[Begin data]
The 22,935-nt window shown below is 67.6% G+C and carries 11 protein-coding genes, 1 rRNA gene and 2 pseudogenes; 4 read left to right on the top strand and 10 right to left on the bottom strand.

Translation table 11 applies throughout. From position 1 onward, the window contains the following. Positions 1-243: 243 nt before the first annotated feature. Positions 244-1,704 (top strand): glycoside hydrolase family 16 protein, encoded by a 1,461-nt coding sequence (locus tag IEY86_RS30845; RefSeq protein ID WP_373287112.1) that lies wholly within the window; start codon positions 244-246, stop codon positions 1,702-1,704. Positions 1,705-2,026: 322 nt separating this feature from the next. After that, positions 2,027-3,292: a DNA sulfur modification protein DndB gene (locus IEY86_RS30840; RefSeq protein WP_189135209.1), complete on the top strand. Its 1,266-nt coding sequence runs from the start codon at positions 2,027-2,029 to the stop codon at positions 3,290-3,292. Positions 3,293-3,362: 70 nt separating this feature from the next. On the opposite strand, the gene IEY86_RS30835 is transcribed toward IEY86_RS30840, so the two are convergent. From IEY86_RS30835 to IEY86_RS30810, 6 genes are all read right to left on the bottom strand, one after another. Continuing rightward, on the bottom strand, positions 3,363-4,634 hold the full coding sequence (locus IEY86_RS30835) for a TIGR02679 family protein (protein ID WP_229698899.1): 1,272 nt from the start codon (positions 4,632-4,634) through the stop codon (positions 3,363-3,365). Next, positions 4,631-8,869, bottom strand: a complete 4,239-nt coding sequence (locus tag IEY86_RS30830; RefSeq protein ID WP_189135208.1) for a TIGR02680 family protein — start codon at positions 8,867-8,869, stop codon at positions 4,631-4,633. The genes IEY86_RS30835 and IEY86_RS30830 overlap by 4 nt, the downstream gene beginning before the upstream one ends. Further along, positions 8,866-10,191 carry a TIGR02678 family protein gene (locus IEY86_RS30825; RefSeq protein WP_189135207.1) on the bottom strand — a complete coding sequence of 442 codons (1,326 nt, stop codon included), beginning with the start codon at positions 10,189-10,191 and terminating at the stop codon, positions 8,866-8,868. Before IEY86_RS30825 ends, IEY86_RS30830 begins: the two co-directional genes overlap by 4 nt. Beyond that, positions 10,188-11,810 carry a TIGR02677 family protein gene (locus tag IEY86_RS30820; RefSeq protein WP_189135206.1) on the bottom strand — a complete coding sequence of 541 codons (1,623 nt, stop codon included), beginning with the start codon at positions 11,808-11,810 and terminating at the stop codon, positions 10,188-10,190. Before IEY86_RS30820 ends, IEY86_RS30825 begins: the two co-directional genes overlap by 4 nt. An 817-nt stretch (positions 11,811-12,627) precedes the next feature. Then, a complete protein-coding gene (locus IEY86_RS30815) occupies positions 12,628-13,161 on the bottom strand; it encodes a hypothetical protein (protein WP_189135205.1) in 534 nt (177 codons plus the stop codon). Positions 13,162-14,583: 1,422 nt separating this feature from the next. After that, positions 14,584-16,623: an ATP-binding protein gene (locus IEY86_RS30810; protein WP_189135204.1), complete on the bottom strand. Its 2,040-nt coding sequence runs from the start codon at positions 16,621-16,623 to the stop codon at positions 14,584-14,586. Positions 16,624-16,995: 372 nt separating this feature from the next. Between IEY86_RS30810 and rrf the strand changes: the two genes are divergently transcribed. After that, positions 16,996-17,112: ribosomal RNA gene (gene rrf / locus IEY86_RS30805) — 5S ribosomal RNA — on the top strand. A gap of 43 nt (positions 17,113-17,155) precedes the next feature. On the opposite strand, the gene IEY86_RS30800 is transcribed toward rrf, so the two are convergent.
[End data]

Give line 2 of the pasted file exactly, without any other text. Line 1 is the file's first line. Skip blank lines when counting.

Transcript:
Translation table 11 applies throughout. From position 1 onward, the window contains the following. Positions 1-243: 243 nt before the first annotated feature. Positions 244-1,704 (top strand): glycoside hydrolase family 16 protein, encoded by a 1,461-nt coding sequence (locus tag IEY86_RS30845; RefSeq protein ID WP_373287112.1) that lies wholly within the window; start codon positions 244-246, stop codon positions 1,702-1,704. Positions 1,705-2,026: 322 nt separating this feature from the next. After that, positions 2,027-3,292: a DNA sulfur modification protein DndB gene (locus IEY86_RS30840; RefSeq protein WP_189135209.1), complete on the top strand. Its 1,266-nt coding sequence runs from the start codon at positions 2,027-2,029 to the stop codon at positions 3,290-3,292. Positions 3,293-3,362: 70 nt separating this feature from the next. On the opposite strand, the gene IEY86_RS30835 is transcribed toward IEY86_RS30840, so the two are convergent. From IEY86_RS30835 to IEY86_RS30810, 6 genes are all read right to left on the bottom strand, one after another. Continuing rightward, on the bottom strand, positions 3,363-4,634 hold the full coding sequence (locus IEY86_RS30835) for a TIGR02679 family protein (protein ID WP_229698899.1): 1,272 nt from the start codon (positions 4,632-4,634) through the stop codon (positions 3,363-3,365). Next, positions 4,631-8,869, bottom strand: a complete 4,239-nt coding sequence (locus tag IEY86_RS30830; RefSeq protein ID WP_189135208.1) for a TIGR02680 family protein — start codon at positions 8,867-8,869, stop codon at positions 4,631-4,633. The genes IEY86_RS30835 and IEY86_RS30830 overlap by 4 nt, the downstream gene beginning before the upstream one ends. Further along, positions 8,866-10,191 carry a TIGR02678 family protein gene (locus IEY86_RS30825; RefSeq protein WP_189135207.1) on the bottom strand — a complete coding sequence of 442 codons (1,326 nt, stop codon included), beginning with the start codon at positions 10,189-10,191 and terminating at the stop codon, positions 8,866-8,868. Before IEY86_RS30825 ends, IEY86_RS30830 begins: the two co-directional genes overlap by 4 nt. Beyond that, positions 10,188-11,810 carry a TIGR02677 family protein gene (locus tag IEY86_RS30820; RefSeq protein WP_189135206.1) on the bottom strand — a complete coding sequence of 541 codons (1,623 nt, stop codon included), beginning with the start codon at positions 11,808-11,810 and terminating at the stop codon, positions 10,188-10,190. Before IEY86_RS30820 ends, IEY86_RS30825 begins: the two co-directional genes overlap by 4 nt. An 817-nt stretch (positions 11,811-12,627) precedes the next feature. Then, a complete protein-coding gene (locus IEY86_RS30815) occupies positions 12,628-13,161 on the bottom strand; it encodes a hypothetical protein (protein WP_189135205.1) in 534 nt (177 codons plus the stop codon). Positions 13,162-14,583: 1,422 nt separating this feature from the next. After that, positions 14,584-16,623: an ATP-binding protein gene (locus IEY86_RS30810; protein WP_189135204.1), complete on the bottom strand. Its 2,040-nt coding sequence runs from the start codon at positions 16,621-16,623 to the stop codon at positions 14,584-14,586. Positions 16,624-16,995: 372 nt separating this feature from the next. Between IEY86_RS30810 and rrf the strand changes: the two genes are divergently transcribed. After that, positions 16,996-17,112: ribosomal RNA gene (gene rrf / locus IEY86_RS30805) — 5S ribosomal RNA — on the top strand. A gap of 43 nt (positions 17,113-17,155) precedes the next feature. On the opposite strand, the gene IEY86_RS30800 is transcribed toward rrf, so the two are convergent.